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How Often Do You Visit McDonald’s?!?!

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As a family of 6, we don’t dine out often – fast food or restaurants. Before we moved, we were dining out once per month at a restaurant. It was always scheduled on a Wednesday to avoid crowds, always something we looked forward to. I understand this isn’t common. Most families have two working parents and when Chris and I were both working, we definitely went out more…mostly due to lack of energy.

Lately, we’ve been swinging by fast food once per week. I hate the expense and I hate how unhealthy it is but when I’m working long days in the office and Chris is working on renovating the house while homeschooling, we just don’t have time to make a meal every day. We meal prep on Sunday’s but even then, it seems like we are consistently missing cooking at least once.

I was beating myself up about it a bit while budgeting this month. We spent over $200 on fast food which is WAY over our usual. I had to steal from other categories to cover the shortage. It got me curious to see what other folks are doing. Did you know that the average American eats out 5.9 times per week!?!? People in Texas spend $2,656 per year, on average, on dining out. Holy moly friends! How on earth can people afford that?!?

Here’s the thing, for a moment, I thought, “Sweet, I’m normal. I’ve got nothing to worry about.” WRONG! The average American also carries credit card debt, has car loans, has very little in savings, isn’t prepared for retirement, and isn’t prepared for an emergency.

Don’t be average. Don’t be normal. Be better.

We’ve probably got a couple more months of elevated spend and the reality is, that’s life. There needs to be flexibility. BUT, don’t let these blips be permanent. Don’t accept this as your new normal. Don’t be normal. Be better.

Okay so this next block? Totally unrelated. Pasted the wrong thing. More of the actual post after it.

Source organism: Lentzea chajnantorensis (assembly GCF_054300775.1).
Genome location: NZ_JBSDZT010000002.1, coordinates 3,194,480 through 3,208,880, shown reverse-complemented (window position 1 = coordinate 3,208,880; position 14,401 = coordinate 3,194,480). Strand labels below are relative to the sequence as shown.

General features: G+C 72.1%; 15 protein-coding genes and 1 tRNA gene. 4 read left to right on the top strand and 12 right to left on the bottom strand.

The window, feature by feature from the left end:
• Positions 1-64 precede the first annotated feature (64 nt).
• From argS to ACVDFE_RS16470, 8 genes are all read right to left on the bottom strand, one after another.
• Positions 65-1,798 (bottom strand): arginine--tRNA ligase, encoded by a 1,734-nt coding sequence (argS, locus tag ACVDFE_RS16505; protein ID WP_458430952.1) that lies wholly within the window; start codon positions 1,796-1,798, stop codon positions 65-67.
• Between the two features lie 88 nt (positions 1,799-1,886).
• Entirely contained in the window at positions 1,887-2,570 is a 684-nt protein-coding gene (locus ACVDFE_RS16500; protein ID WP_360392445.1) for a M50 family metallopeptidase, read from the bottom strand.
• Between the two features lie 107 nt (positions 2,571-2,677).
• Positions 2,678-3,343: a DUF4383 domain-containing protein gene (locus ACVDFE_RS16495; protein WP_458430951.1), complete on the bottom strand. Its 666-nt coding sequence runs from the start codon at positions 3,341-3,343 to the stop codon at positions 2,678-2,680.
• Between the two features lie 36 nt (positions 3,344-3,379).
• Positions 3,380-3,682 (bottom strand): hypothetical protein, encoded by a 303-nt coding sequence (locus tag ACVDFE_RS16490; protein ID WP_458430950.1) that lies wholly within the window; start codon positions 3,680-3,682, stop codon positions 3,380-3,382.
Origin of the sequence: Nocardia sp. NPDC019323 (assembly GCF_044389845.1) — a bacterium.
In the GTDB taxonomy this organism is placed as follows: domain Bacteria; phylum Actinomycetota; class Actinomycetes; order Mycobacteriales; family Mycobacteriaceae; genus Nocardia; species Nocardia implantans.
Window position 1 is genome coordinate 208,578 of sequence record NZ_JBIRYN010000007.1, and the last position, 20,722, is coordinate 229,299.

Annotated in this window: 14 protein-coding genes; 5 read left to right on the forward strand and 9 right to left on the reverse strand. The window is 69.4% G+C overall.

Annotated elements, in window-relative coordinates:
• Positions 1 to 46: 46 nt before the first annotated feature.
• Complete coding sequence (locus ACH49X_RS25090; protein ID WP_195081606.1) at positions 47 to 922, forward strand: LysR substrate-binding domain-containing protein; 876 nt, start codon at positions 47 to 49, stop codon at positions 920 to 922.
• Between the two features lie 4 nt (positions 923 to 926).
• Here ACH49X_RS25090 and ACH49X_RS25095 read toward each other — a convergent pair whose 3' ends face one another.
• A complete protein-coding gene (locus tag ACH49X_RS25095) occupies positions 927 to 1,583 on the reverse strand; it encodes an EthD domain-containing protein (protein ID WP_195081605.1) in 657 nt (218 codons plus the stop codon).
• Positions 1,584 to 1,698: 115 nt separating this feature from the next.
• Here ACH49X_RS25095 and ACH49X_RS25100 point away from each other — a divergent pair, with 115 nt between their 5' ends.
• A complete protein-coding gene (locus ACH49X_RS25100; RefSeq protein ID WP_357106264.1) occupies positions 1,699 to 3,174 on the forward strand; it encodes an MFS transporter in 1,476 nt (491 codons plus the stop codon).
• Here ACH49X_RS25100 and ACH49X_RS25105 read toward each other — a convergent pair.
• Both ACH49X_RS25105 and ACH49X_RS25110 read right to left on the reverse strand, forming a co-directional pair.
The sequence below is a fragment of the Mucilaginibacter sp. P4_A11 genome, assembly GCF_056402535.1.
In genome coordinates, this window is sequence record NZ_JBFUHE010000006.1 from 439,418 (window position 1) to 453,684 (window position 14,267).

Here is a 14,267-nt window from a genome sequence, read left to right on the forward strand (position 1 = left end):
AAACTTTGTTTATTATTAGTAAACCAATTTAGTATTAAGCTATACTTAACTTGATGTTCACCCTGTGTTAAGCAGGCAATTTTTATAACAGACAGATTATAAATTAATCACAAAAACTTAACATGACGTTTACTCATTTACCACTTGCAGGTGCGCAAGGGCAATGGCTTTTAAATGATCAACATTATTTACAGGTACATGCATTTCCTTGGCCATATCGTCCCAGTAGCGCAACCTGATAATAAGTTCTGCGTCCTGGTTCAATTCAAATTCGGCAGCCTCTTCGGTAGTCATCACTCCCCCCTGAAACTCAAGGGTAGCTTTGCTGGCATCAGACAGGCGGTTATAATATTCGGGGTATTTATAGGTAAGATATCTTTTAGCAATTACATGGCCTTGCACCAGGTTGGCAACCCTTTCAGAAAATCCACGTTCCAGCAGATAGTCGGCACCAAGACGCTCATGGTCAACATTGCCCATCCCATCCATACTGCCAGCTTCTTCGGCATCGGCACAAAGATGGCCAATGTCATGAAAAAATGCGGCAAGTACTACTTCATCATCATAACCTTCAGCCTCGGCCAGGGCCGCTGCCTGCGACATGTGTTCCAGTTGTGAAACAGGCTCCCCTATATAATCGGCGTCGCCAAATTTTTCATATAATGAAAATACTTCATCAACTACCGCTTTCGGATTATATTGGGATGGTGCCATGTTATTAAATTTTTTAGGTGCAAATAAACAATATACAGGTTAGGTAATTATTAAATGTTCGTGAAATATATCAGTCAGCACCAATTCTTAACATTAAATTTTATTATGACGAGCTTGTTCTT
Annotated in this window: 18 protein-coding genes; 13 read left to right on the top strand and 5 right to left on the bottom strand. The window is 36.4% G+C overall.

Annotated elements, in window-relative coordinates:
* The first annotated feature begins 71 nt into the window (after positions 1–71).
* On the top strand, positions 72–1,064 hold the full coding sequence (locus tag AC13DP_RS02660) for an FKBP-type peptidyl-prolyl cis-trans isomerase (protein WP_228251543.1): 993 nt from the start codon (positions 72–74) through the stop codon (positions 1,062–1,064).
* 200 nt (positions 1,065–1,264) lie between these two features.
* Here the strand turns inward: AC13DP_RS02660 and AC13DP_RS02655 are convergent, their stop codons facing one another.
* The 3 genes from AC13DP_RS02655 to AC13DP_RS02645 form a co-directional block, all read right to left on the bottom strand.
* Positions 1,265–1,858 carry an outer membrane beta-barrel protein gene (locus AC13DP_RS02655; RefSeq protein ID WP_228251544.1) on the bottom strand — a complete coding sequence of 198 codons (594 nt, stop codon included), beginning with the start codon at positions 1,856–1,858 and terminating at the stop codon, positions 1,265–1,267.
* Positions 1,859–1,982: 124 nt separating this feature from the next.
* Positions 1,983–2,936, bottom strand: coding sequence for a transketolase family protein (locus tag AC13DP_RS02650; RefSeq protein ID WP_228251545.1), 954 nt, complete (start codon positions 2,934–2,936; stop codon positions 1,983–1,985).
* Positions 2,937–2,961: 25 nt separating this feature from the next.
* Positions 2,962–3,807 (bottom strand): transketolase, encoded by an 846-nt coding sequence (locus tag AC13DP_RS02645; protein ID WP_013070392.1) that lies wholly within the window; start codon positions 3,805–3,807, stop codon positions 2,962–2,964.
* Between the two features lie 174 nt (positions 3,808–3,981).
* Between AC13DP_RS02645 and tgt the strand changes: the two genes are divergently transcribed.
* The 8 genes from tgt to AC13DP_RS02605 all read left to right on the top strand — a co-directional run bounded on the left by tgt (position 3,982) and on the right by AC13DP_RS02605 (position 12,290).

Just talk about it, be honest

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My parents paid for my siblings and I to complete our bachelor’s degree if we so chose. All this time I thought they had saved enough money to pay for 4 years of school for all 5 of us. As missionaries who struggled to raise support for most of the years I remember (my teenage years), I have always been in awe of this.

Now don’t get me wrong. I know my grandparents contributed in some part for each of us. At one point, before my 16th birthday, I was shown a check for $10,000 made out to me. It wasn’t given to me, but explained as a contribution to help with my car or college or something. My memory is fuzzy.

Idyllic years

While I was growing up, I knew there were times we struggled with money. My mom was frugal to a T, scouring grocery ads and visiting numerous stores to get the best deals. It was exhausting. And I remember the tears and fear. Most of the time, those were just my impressions, but a few times, I saw it.

But the only money talk we ever heard from my parents was “Give 10%, Save 10% and then…” with the rest. And that mantra would supposedly end up with what I saw my parents doing.

college books

I loved my years at college. They were carefree and some of my favorite years ever.

And I never thought anything of it. I just trusted this advice. (Not that I followed it.) But I always thought that doing this formula would result in savings to pay for 5 kids first cars and 5 kids to go through college, etc.

In fact, during college, I never once thought of or even saw the cost of my schooling. I never heard them discuss the thousands they must have paid for room and board and tuition. They just let me make decisions on housing and meal plans and classes and they paid the bill. I have no idea how much those years of idyllic living cost them.

The reality

It’s just been in the past month that I learned the reality. My dad would borrow money for college tuition and then pay it back at some point. I don’t know what platform he used to obtain these loans or even how long it took him to pay them off. But finding this out made me look back to a very different reality.

Not a blame game

I’m not writing this post to blame anyone for my choices. But hearing how my dad paid for our school, just made what I had believed my whole life a falsehood.

I wish my parents would have been more open about the costs and payments they made for me. Don’t get me wrong, I am so grateful for those idyllic college years where I didn’t worry a thing about money. But I really believe I would have a completely different view of money if I had been more exposed to reality.

That is something I have done with my kids. Exposing them to our household finances, being open with them about my mistakes and also showing and explaining finances as they change and I make better decisions.

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